Ready to live the American dream of owning a home? Have friends and relatives been telling you how paying rent is a waste of money? It’s true that owning a home can help you build equity – and wealth. But rushing into home ownership unprepared could be a worse mistake than continuing to rent. Use these five tips to help you prepare to be a first-time homebuyer:
1. Start the homebuying process with a credit check. Maybe you pay your bills on time and have a decent credit score, but that may not be enough to help you qualify for a mortgage. Go to AnnualCreditReport.com to request your free credit report from the big 3 credit bureaus. Then look over it to make sure all the information is correct. Contact the individual credit bureaus to correct mistakes, from simple typos to wrong addresses and other misinformation, so the report will be as accurate as possible.
2. Pay down credit accounts. Lenders look at your debt to credit ratio. In other words, how much of your available credit are you using? If you have $8,000 available and are using $4,000, that’s 50 percent – too high for most lenders’ liking. Mortgage companies want to see a credit utilization rate closer to 20 percent. So take a few months to pay down existing debt such as credit cards and car loans before applying for your first mortgage.
3. Get your paperwork in order. The mortgage application isn’t the only piece of paper you’ll need as a first-time homebuyer. Typically, you’ll also need two years’ worth of tax returns and W-2 forms, as well as your last two pay stubs and two months’ worth of bank statements (including all pages, even the ones left blank).
4. Find out what the house you want will really cost. Your mortgage isn’t the only price you’ll pay as a first-time homebuyer. If you’ve chosen a particular house or a particular neighborhood, find out how high the property taxes are for that area, as well as what the homeowner’s insurance will cost. You can call an insurance agent for a quote. Also, factor in the cost of any repairs or other home improvements you’ll want to make to the house you’ve chosen (or are considering).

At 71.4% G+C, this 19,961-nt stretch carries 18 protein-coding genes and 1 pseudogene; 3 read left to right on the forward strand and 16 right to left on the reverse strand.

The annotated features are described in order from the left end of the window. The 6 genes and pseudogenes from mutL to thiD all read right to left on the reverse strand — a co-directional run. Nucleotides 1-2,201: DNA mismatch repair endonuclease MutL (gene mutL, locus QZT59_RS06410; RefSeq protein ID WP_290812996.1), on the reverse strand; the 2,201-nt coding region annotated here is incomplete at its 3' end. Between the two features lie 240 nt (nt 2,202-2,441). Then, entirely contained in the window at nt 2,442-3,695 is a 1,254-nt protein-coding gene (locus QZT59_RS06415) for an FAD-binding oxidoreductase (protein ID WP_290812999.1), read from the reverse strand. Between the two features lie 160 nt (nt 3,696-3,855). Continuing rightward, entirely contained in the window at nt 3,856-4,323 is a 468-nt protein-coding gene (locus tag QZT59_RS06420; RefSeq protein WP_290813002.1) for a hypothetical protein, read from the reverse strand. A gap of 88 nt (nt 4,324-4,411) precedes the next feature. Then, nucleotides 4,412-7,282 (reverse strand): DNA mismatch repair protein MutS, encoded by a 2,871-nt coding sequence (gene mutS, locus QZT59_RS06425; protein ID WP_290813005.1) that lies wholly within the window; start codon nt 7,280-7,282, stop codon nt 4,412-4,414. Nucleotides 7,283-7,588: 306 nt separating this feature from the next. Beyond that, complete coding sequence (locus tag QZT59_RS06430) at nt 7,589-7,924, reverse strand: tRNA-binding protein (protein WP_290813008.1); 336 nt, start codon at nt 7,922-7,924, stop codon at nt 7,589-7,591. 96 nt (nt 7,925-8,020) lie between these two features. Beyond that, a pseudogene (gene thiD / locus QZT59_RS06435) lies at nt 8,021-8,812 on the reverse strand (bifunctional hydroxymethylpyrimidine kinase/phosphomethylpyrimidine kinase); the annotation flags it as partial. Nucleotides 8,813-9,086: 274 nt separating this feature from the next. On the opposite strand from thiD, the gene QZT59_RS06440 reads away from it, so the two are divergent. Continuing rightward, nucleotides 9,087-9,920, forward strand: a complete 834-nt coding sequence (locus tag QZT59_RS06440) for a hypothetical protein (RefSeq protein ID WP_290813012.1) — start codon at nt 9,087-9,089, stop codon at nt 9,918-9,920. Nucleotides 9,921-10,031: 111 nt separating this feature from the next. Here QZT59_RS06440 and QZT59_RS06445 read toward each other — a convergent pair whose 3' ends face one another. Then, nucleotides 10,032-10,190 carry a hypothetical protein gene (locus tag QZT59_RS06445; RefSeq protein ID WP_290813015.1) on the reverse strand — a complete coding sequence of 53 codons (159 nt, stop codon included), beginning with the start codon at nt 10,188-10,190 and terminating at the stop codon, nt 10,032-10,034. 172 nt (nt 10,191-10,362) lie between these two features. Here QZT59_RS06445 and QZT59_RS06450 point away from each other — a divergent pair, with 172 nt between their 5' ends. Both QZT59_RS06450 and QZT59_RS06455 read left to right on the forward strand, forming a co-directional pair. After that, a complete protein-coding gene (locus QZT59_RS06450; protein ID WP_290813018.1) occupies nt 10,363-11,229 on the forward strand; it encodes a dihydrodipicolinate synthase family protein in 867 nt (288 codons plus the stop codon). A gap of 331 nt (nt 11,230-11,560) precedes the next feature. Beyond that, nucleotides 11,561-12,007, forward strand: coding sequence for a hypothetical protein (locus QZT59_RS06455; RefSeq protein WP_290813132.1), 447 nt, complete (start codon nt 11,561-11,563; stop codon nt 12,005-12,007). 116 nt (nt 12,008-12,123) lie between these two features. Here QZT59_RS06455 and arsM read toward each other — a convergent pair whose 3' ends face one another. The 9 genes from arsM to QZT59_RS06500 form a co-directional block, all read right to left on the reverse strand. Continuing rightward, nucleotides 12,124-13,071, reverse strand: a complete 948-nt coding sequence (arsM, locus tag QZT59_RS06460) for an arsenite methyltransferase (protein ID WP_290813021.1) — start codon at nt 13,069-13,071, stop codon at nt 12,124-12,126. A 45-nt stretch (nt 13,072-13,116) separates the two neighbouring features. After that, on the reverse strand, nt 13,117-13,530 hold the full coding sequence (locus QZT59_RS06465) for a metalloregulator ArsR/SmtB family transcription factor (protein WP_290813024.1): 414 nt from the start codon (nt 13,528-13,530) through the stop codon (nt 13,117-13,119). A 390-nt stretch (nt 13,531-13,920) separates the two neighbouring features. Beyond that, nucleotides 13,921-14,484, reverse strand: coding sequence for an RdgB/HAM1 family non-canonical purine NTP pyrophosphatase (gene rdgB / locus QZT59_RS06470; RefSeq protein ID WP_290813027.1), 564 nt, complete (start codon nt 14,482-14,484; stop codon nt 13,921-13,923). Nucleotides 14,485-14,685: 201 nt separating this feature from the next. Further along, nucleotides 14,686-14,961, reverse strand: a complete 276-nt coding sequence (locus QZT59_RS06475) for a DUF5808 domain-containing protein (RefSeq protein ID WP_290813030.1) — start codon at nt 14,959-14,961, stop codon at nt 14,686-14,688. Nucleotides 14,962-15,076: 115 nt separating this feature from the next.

5. Calculate how much you need for a down payment and closing costs – and how to get it. If you have a down payment already saved up, that’s great! But many people don’t, especially if they are young couples or single people wanting to buy their first house. And the closing costs can be almost as formidable as the down payment. Ask friends and relatives to recommend a good mortgage broker who can help guide you through the homebuying process – and help you find any assistance loans or grants for first-time homebuyers that you may qualify for. Your realtor may be able to suggest some financing options, too – so don’t be afraid to ask. Fortunately, there are several special loans and programs for first-time homebuyers – such as these local homebuying programs you can learn about through the HUD website.
Buying your first home is a major event, and can be a smart investment. Just make sure to do it right and use these first-time homebuyer tips to be as prepared as possible.
Natalie Cooper provides consumers with personal finance advice ranging from budgeting to mortgages. She writes for Purechecks.com, a leading check printing company of designer personal and business checks.
Daily Properties Managing Editor